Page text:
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Administration ‘will have a fight on their hands’ if they stop funding space station, Florida senator says

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He says the move would decimate Florida’s space industry

Confirmation Hearing Held For Trump's Pick To Become Commerce Secretary Wilbur Ross Photo by Joe Raedle/Getty Images

Sen. Bill Nelson (D-FL), ranking member of the Senate committee that oversees NASA, had some harsh words about the Trump administration’s alleged proposal to stop funding the ISS by 2025, vowing to fight such an endeavor.

“If the administration plans to abruptly pull us out of the International Space Station in 2025, they’re going to have a fight on their hands,” Nelson said in a statement. “Such a move would likely decimate Florida’s blossoming commercial space industry, which is one of the reasons why Congress has directed NASA to look at extending the ISS to 2028 and to provide a plan to help scientists and researchers continue experimenting in low-Earth orbit beyond that.”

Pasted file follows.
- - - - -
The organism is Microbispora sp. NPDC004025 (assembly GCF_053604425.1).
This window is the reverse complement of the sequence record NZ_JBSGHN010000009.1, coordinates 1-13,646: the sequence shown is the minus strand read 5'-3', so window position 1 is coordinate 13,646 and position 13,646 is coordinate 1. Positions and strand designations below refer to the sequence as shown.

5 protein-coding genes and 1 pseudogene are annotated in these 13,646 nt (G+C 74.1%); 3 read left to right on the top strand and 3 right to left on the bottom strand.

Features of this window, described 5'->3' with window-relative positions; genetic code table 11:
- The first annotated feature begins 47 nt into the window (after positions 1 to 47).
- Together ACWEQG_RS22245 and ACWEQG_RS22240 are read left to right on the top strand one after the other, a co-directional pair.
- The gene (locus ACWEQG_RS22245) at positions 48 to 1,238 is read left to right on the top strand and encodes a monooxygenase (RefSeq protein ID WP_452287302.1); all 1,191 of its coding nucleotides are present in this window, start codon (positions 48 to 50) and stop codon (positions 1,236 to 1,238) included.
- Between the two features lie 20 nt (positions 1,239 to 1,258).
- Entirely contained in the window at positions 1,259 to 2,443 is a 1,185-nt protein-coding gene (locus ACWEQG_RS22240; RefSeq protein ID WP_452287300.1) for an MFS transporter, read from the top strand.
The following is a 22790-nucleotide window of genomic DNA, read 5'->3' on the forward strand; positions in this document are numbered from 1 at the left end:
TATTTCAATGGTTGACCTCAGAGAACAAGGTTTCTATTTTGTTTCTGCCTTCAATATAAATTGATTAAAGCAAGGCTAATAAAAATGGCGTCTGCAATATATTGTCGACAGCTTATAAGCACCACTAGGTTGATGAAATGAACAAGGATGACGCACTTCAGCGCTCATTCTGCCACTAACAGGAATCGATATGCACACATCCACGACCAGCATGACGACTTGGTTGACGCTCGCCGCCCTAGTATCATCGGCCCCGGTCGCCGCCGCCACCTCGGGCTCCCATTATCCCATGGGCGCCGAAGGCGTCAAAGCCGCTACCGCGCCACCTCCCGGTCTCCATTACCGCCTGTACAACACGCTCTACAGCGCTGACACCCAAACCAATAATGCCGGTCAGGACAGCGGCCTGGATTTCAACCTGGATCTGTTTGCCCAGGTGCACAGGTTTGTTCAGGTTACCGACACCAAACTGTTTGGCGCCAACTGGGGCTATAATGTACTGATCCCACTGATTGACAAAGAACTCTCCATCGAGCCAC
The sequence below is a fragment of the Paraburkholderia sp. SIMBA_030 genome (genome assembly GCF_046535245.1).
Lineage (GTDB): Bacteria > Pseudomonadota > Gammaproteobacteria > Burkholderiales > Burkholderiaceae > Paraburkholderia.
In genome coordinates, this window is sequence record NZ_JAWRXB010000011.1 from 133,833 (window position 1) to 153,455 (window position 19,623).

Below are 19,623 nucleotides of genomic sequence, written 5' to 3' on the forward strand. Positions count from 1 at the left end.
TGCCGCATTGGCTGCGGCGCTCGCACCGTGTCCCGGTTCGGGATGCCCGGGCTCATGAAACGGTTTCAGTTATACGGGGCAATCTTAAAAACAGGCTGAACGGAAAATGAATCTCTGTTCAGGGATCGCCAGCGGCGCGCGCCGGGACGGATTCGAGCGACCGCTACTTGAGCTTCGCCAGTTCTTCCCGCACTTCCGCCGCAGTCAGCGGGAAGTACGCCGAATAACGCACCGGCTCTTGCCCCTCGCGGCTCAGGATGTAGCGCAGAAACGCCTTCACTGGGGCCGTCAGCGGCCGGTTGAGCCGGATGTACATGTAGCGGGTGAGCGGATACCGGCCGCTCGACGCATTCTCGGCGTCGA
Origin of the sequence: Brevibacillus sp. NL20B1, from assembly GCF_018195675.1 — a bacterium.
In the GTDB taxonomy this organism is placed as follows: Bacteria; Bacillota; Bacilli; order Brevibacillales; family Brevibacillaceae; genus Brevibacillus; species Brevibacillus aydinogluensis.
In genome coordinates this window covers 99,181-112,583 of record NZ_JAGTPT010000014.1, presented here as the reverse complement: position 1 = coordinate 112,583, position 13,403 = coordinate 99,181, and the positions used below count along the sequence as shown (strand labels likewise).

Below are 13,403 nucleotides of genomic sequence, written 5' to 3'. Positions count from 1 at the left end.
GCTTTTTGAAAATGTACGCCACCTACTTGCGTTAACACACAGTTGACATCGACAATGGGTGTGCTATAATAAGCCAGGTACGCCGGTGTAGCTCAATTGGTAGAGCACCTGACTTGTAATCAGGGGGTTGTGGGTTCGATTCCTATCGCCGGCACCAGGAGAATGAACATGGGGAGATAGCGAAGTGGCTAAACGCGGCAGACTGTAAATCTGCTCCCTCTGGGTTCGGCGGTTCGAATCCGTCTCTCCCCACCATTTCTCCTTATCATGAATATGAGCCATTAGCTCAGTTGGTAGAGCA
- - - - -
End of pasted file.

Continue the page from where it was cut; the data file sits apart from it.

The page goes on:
The plan to pull NASA funding from the ISS will supposedly come in the upcoming president budget request, according to a draft proposal The Verge received yesterday. The wording in the draft suggested eventually transitioning activities in lower Earth orbit, where the station resides, to commercial space companies. However, the plan is only a draft and could change by the time the budget request comes out on February 12th.

Nelson, however, is in a strong position to fight back. As the ranking member of the Senate Commerce Committee, he oversees legislation regarding NASA, as well as Senate confirmations to the agency. The senator has also been embroiled in another fight against the administration in regards to space policy: picking a new NASA administrator. The administration nominated Rep. Jim Bridenstine (R-OK) for the job, and Nelson has been the candidate’s biggest opponent, criticizing him for his politics and lack of scientific background. But despite Bridenstine’s opposition, the Senate Commerce Committee narrowly voted to move his nomination forward to a full Senate vote. However, Nelson told reporters that the administration does not have enough votes to pass Bridenstine forward, according to Politico.